I had not moved since she left my room.

She paused about the middle of the floor, and looked at me with what I can only describe as her wild-beast stare.

“You are a very secrete family, you Ruthyns—you are so coning. I hate the coning people. By my faith, I weel see Mr. Silas Ruthyn, and ask wat he mean. I heard him tell old Wyat that Mr. Dudley is gone away to-night. He shall tell me everything, or else I weel make echec et mat aussi vrai que je vis.”

Madame's words had hardly ceased, when I was again watching Meg Hawkes on the steep road, mounting, but never reaching, the top of the acclivity, on the way to Elverston, and mentally praying that she might be brought safely there. Vain prayer of an agonized heart! Meg's journey was already frustrated; she was not to reach Elverston in time.

Madame revisited her apartment, and returned, not, I think, improved in temper. She walked about the room, hustling the scanty furniture hither and thither as she encountered it. She kicked her empty box out of her way, with a horrid crash, and a curse in French. She strode and swaggered round the room, muttering all the way, and turning the corners of her course with a furious whisk. At last, out of the door she went. I think she fancied she had not been sufficiently taken into confidence as to what was intended for me.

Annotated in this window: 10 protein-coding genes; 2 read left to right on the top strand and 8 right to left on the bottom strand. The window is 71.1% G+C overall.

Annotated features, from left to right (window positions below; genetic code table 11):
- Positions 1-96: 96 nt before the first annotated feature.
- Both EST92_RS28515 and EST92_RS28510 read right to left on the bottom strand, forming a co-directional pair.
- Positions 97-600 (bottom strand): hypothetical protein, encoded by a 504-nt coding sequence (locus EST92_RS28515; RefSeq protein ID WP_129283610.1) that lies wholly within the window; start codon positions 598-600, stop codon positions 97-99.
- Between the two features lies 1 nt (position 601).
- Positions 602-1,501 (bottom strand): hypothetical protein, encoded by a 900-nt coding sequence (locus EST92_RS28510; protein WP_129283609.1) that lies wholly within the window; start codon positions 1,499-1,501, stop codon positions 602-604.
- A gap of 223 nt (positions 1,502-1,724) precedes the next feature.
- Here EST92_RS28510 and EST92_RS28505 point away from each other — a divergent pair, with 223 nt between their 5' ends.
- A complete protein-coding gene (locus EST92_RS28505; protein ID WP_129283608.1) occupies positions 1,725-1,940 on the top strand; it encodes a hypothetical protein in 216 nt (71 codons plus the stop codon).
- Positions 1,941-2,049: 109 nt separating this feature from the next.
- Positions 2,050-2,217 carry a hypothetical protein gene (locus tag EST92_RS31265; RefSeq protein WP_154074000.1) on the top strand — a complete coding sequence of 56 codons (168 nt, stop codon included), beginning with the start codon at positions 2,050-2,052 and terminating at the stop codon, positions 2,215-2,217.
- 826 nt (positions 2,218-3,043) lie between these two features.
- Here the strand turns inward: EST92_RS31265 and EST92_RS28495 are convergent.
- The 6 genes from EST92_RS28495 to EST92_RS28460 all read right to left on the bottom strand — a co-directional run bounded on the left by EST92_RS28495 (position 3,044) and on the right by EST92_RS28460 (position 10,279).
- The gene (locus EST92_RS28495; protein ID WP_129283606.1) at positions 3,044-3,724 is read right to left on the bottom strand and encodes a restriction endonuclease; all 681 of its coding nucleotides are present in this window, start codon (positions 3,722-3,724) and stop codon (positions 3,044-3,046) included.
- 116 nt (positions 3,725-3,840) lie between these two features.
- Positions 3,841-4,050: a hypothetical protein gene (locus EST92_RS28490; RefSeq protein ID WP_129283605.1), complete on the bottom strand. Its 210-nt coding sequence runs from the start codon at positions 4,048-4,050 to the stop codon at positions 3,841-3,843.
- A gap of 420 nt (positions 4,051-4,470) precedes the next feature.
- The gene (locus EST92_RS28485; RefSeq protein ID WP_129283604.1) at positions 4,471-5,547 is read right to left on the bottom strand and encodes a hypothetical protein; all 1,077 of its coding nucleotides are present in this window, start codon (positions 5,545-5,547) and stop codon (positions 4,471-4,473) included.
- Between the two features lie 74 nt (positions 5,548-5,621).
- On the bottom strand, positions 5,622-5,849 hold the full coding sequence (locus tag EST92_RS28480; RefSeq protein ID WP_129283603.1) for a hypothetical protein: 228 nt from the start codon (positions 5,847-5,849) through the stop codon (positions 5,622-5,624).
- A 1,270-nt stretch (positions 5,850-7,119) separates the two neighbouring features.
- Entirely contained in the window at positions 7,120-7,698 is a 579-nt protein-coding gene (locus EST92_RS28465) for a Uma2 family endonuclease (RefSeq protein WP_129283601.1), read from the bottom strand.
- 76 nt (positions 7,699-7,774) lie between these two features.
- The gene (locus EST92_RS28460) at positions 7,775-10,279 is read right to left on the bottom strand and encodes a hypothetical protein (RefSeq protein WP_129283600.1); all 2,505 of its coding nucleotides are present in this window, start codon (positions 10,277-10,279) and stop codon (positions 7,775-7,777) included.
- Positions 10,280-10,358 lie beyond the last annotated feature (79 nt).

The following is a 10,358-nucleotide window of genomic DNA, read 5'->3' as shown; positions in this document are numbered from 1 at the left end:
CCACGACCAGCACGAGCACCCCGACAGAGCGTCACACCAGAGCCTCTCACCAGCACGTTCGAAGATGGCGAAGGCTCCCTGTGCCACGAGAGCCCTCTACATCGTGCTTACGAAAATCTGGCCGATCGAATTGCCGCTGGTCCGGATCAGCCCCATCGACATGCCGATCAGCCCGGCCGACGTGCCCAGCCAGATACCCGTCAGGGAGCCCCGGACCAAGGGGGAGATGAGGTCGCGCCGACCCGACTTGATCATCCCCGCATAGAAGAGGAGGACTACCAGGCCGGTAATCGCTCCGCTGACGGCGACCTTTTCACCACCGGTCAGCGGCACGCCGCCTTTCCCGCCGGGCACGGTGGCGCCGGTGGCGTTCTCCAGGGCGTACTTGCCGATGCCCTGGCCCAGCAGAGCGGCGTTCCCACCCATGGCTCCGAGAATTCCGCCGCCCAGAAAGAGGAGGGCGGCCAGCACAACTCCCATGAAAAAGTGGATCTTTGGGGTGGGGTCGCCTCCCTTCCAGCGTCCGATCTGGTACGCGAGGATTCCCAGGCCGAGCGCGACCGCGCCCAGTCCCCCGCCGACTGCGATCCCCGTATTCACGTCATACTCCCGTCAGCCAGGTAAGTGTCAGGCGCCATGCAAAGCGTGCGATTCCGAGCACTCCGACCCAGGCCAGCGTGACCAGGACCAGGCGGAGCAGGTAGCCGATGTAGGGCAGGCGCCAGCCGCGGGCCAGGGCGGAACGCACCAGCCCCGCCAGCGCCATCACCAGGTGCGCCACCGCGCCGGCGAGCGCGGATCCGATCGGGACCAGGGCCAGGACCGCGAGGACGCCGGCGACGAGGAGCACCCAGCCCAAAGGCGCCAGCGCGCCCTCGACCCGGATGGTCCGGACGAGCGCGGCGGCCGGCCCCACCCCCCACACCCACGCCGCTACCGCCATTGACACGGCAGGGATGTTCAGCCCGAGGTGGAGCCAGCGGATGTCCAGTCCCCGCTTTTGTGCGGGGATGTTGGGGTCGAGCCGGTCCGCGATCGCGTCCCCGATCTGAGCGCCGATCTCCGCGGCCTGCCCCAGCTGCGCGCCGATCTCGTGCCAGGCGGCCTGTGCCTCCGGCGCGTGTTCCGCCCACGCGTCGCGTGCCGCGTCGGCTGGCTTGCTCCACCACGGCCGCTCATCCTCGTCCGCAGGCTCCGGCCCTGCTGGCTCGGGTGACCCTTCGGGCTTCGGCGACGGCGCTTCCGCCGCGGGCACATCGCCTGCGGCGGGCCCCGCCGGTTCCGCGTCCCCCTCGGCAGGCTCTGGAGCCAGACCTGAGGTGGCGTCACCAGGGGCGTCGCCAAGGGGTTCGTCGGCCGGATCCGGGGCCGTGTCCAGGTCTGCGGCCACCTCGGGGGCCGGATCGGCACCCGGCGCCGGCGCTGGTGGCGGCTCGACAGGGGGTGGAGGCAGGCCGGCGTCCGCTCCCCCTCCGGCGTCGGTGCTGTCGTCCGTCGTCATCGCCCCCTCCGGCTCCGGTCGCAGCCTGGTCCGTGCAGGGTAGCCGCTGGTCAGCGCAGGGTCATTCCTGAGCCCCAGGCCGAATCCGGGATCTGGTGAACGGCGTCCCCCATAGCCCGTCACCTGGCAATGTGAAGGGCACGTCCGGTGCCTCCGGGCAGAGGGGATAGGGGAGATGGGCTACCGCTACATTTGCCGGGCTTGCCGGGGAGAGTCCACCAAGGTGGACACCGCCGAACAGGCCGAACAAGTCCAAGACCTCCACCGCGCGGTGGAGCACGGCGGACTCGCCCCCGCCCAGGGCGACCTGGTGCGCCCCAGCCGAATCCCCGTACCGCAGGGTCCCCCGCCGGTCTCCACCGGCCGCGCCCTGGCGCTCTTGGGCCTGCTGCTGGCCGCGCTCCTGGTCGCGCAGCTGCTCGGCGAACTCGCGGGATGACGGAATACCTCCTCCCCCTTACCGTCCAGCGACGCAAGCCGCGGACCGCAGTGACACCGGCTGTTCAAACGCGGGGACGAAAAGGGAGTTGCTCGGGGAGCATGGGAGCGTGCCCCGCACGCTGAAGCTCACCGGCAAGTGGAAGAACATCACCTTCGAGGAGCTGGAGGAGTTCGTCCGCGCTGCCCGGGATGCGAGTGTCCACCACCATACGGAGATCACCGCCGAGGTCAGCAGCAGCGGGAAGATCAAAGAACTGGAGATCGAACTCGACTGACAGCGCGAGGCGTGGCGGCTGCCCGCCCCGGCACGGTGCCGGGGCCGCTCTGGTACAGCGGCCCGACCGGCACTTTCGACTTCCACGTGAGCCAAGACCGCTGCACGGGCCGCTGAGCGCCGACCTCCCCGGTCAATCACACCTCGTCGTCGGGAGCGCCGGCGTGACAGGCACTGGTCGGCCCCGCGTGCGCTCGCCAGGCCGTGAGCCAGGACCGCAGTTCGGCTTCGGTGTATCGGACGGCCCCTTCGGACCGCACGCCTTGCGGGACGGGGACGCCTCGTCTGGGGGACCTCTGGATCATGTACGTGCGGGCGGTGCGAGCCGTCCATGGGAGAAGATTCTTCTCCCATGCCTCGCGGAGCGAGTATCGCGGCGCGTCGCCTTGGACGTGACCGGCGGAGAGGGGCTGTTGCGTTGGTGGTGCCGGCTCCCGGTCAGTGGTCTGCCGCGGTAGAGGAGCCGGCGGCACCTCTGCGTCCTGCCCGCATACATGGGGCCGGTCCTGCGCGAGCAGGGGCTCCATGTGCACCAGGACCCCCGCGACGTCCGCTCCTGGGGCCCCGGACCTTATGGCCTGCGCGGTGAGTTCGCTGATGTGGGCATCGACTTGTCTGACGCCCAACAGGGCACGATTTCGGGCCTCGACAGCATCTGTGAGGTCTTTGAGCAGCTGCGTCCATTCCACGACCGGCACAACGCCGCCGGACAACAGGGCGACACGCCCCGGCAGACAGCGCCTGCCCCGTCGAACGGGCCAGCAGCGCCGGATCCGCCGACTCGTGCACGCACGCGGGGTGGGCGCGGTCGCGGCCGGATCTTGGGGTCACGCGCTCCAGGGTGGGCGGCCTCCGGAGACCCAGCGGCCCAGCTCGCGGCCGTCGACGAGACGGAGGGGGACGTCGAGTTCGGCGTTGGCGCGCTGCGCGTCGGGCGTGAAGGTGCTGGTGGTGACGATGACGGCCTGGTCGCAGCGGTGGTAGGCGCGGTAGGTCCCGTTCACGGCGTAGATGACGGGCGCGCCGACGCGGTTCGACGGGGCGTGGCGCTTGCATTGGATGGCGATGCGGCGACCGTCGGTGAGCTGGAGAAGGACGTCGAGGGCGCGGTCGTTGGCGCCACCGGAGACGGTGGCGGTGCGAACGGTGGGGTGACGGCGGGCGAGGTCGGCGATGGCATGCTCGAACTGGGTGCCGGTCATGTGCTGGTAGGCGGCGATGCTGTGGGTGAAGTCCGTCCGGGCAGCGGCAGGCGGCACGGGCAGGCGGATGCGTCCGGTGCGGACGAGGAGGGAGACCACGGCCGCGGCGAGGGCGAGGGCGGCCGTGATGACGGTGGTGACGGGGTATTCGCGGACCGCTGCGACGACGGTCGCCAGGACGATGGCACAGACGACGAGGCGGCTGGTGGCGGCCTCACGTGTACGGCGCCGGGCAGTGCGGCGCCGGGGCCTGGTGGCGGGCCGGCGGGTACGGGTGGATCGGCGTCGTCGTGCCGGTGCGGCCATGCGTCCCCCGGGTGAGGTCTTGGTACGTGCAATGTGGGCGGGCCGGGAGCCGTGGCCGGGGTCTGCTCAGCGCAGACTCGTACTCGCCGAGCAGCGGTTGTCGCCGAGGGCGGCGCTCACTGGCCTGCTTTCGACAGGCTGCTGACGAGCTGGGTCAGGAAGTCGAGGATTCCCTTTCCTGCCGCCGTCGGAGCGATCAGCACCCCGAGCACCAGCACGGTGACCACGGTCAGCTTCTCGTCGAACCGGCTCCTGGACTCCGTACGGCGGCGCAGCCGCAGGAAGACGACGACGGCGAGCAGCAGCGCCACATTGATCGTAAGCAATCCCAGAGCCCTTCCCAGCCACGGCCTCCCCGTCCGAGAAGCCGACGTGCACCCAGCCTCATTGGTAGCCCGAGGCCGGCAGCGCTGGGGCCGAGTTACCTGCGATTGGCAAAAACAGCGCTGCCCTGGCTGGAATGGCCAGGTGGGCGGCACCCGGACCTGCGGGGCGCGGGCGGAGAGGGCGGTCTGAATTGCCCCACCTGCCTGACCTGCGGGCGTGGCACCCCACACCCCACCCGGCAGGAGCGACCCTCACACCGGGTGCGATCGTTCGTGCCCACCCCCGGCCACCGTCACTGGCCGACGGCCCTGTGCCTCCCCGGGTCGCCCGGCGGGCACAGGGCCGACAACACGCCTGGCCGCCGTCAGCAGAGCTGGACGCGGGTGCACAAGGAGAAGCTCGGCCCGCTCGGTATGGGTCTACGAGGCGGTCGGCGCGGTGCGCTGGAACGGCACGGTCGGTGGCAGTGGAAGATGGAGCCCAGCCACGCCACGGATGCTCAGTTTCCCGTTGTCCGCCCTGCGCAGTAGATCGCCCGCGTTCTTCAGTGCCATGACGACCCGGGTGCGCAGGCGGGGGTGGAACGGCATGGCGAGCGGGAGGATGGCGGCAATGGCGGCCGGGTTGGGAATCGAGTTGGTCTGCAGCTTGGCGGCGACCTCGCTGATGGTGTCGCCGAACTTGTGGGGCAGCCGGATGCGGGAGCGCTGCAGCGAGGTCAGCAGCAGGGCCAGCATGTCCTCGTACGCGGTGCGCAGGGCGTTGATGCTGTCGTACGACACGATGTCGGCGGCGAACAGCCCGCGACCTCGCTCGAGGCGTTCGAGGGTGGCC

It was now growing late, and yet no succour! I was seized, I remember, with a dreadful icy shivering.